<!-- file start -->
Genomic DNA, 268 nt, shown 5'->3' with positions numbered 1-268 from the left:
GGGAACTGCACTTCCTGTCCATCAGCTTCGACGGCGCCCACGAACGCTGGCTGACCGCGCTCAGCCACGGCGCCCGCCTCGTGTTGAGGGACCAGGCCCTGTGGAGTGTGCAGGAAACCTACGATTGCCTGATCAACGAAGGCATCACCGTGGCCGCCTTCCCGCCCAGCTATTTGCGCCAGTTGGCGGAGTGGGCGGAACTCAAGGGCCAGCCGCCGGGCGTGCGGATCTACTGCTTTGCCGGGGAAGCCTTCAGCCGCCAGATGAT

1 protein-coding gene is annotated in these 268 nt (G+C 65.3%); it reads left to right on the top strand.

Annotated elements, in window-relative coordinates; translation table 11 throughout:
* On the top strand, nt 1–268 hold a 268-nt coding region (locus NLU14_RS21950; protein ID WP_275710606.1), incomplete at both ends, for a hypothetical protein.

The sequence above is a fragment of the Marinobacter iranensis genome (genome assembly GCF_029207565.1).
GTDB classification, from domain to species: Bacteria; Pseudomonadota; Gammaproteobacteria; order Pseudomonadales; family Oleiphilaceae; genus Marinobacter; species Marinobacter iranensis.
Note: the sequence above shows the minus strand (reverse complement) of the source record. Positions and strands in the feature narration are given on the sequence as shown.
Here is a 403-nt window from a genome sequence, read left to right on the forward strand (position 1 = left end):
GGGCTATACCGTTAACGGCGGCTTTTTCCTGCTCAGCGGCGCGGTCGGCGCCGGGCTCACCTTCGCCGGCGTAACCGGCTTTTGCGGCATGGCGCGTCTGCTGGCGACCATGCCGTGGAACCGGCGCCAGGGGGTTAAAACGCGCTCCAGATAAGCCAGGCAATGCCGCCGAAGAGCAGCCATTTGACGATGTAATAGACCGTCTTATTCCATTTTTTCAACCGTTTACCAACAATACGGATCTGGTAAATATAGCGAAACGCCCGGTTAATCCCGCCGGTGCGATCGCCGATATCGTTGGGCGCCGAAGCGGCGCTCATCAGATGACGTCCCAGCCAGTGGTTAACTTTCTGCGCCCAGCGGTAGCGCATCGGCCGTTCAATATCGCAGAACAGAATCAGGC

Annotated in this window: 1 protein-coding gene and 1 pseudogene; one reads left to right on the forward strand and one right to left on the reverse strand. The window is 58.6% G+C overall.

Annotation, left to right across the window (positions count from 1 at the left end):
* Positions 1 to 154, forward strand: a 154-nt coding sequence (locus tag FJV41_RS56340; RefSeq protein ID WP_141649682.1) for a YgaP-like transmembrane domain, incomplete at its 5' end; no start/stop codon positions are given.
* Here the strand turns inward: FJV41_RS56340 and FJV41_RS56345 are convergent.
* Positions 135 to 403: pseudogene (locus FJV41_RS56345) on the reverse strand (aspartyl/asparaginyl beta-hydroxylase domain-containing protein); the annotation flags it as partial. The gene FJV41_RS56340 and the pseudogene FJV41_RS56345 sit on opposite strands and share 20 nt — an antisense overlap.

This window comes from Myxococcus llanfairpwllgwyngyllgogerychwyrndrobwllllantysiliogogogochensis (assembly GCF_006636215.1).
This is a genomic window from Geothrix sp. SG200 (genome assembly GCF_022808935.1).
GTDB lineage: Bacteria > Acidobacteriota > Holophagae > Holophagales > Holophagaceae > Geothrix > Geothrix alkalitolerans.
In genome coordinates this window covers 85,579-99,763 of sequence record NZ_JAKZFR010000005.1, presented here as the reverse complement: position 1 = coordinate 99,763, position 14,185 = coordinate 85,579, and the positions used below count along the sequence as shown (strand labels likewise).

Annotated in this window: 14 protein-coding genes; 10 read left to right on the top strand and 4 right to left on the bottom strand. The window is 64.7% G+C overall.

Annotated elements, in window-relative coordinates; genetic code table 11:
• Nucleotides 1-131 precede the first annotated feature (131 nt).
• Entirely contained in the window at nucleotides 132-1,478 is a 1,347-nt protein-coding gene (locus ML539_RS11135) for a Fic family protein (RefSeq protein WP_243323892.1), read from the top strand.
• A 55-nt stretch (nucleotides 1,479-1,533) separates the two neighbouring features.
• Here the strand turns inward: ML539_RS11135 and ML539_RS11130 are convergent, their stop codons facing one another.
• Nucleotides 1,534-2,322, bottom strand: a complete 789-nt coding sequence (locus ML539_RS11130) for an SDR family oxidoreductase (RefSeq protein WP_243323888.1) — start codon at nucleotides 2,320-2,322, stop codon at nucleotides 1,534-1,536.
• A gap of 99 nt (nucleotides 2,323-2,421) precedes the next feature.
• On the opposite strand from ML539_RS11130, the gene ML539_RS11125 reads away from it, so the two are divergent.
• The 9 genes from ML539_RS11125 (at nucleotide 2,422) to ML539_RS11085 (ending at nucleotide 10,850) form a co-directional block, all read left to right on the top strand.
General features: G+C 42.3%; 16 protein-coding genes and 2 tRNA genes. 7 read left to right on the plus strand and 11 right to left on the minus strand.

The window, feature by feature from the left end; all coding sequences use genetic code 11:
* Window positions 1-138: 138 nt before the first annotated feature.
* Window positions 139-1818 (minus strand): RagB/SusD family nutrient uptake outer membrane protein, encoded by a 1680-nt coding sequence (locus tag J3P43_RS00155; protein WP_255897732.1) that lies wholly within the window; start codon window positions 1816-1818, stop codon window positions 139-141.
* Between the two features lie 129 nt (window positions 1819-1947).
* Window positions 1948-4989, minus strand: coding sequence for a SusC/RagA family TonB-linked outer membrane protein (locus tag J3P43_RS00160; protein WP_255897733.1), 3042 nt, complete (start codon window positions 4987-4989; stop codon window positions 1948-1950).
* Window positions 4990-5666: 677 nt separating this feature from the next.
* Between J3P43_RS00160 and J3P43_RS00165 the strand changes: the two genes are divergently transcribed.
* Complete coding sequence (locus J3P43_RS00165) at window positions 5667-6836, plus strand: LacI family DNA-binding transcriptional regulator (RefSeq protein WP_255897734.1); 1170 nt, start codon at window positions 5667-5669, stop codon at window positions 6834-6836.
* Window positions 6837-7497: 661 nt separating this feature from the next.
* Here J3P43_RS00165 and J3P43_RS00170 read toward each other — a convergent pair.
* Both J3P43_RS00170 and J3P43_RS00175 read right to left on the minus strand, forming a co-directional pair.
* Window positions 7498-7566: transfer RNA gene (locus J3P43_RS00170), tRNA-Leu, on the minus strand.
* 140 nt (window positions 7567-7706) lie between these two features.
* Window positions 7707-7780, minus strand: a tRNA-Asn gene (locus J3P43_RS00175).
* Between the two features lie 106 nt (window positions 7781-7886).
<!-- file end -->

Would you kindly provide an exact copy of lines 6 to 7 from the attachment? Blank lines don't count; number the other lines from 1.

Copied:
The sequence above is a fragment of the Marinobacter iranensis genome (genome assembly GCF_029207565.1).
GTDB classification, from domain to species: Bacteria; Pseudomonadota; Gammaproteobacteria; order Pseudomonadales; family Oleiphilaceae; genus Marinobacter; species Marinobacter iranensis.